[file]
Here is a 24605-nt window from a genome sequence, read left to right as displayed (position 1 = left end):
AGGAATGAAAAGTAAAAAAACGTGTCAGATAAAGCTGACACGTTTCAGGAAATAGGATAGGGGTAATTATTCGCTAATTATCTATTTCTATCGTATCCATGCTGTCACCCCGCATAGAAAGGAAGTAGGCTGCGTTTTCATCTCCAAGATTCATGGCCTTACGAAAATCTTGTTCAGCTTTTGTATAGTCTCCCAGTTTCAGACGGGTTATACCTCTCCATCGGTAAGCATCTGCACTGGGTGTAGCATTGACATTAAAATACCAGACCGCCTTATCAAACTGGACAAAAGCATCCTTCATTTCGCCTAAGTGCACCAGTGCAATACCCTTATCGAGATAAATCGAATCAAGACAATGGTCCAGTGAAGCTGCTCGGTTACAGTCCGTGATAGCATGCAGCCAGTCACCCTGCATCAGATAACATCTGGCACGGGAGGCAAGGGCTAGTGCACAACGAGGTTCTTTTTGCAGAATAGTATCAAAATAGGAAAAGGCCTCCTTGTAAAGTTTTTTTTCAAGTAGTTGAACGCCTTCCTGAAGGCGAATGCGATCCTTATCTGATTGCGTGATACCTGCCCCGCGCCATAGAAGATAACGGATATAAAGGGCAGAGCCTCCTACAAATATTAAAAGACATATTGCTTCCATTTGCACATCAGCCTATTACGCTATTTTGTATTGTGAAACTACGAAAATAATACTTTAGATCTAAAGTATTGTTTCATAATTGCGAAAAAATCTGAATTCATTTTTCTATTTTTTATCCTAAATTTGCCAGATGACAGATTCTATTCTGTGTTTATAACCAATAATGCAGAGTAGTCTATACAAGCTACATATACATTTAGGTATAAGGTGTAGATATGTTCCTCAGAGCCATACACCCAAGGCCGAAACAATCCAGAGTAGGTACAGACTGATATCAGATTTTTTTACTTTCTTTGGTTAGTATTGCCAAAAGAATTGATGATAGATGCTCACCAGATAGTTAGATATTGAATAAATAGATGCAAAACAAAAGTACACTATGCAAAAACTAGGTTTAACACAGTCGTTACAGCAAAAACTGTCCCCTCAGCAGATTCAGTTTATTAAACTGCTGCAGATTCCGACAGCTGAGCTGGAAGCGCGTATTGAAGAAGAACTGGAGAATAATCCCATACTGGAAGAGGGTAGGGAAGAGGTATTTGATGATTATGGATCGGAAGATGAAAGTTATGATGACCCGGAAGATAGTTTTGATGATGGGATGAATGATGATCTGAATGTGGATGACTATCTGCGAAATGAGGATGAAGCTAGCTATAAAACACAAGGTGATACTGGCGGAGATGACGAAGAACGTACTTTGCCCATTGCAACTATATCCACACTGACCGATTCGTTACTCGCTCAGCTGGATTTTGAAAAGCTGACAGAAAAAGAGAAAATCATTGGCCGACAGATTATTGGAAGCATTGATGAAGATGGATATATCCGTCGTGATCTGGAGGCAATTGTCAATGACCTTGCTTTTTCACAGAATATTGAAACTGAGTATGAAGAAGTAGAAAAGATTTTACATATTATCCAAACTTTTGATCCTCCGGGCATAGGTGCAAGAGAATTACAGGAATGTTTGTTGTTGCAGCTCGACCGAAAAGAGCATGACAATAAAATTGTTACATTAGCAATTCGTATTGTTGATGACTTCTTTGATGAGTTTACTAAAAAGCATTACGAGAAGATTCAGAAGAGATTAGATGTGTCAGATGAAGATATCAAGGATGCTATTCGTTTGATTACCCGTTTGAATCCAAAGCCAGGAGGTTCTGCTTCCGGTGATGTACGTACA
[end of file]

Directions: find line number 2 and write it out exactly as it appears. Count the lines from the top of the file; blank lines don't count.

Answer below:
AGGAATGAAAAGTAAAAAAACGTGTCAGATAAAGCTGACACGTTTCAGGAAATAGGATAGGGGTAATTATTCGCTAATTATCTATTTCTATCGTATCCATGCTGTCACCCCGCATAGAAAGGAAGTAGGCTGCGTTTTCATCTCCAAGATTCATGGCCTTACGAAAATCTTGTTCAGCTTTTGTATAGTCTCCCAGTTTCAGACGGGTTATACCTCTCCATCGGTAAGCATCTGCACTGGGTGTAGCATTGACATTAAAATACCAGACCGCCTTATCAAACTGGACAAAAGCATCCTTCATTTCGCCTAAGTGCACCAGTGCAATACCCTTATCGAGATAAATCGAATCAAGACAATGGTCCAGTGAAGCTGCTCGGTTACAGTCCGTGATAGCATGCAGCCAGTCACCCTGCATCAGATAACATCTGGCACGGGAGGCAAGGGCTAGTGCACAACGAGGTTCTTTTTGCAGAATAGTATCAAAATAGGAAAAGGCCTCCTTGTAAAGTTTTTTTTCAAGTAGTTGAACGCCTTCCTGAAGGCGAATGCGATCCTTATCTGATTGCGTGATACCTGCCCCGCGCCATAGAAGATAACGGATATAAAGGGCAGAGCCTCCTACAAATATTAAAAGACATATTGCTTCCATTTGCACATCAGCCTATTACGCTATTTTGTATTGTGAAACTACGAAAATAATACTTTAGATCTAAAGTATTGTTTCATAATTGCGAAAAAATCTGAATTCATTTTTCTATTTTTTATCCTAAATTTGCCAGATGACAGATTCTATTCTGTGTTTATAACCAATAATGCAGAGTAGTCTATACAAGCTACATATACATTTAGGTATAAGGTGTAGATATGTTCCTCAGAGCCATACACCCAAGGCCGAAACAATCCAGAGTAGGTACAGACTGATATCAGATTTTTTTACTTTCTTTGGTTAGTATTGCCAAAAGAATTGATGATAGATGCTCACCAGATAGTTAGATATTGAATAAATAGATGCAAAACAAAAGTACACTATGCAAAAACTAGGTTTAACACAGTCGTTACAGCAAAAACTGTCCCCTCAGCAGATTCAGTTTATTAAACTGCTGCAGATTCCGACAGCTGAGCTGGAAGCGCGTATTGAAGAAGAACTGGAGAATAATCCCATACTGGAAGAGGGTAGGGAAGAGGTATTTGATGATTATGGATCGGAAGATGAAAGTTATGATGACCCGGAAGATAGTTTTGATGATGGGATGAATGATGATCTGAATGTGGATGACTATCTGCGAAATGAGGATGAAGCTAGCTATAAAACACAAGGTGATACTGGCGGAGATGACGAAGAACGTACTTTGCCCATTGCAACTATATCCACACTGACCGATTCGTTACTCGCTCAGCTGGATTTTGAAAAGCTGACAGAAAAAGAGAAAATCATTGGCCGACAGATTATTGGAAGCATTGATGAAGATGGATATATCCGTCGTGATCTGGAGGCAATTGTCAATGACCTTGCTTTTTCACAGAATATTGAAACTGAGTATGAAGAAGTAGAAAAGATTTTACATATTATCCAAACTTTTGATCCTCCGGGCATAGGTGCAAGAGAATTACAGGAATGTTTGTTGTTGCAGCTCGACCGAAAAGAGCATGACAATAAAATTGTTACATTAGCAATTCGTATTGTTGATGACTTCTTTGATGAGTTTACTAAAAAGCATTACGAGAAGATTCAGAAGAGATTAGATGTGTCAGATGAAGATATCAAGGATGCTATTCGTTTGATTACCCGTTTGAATCCAAAGCCAGGAGGTTCTGCTTCCGGTGATGTACGTACA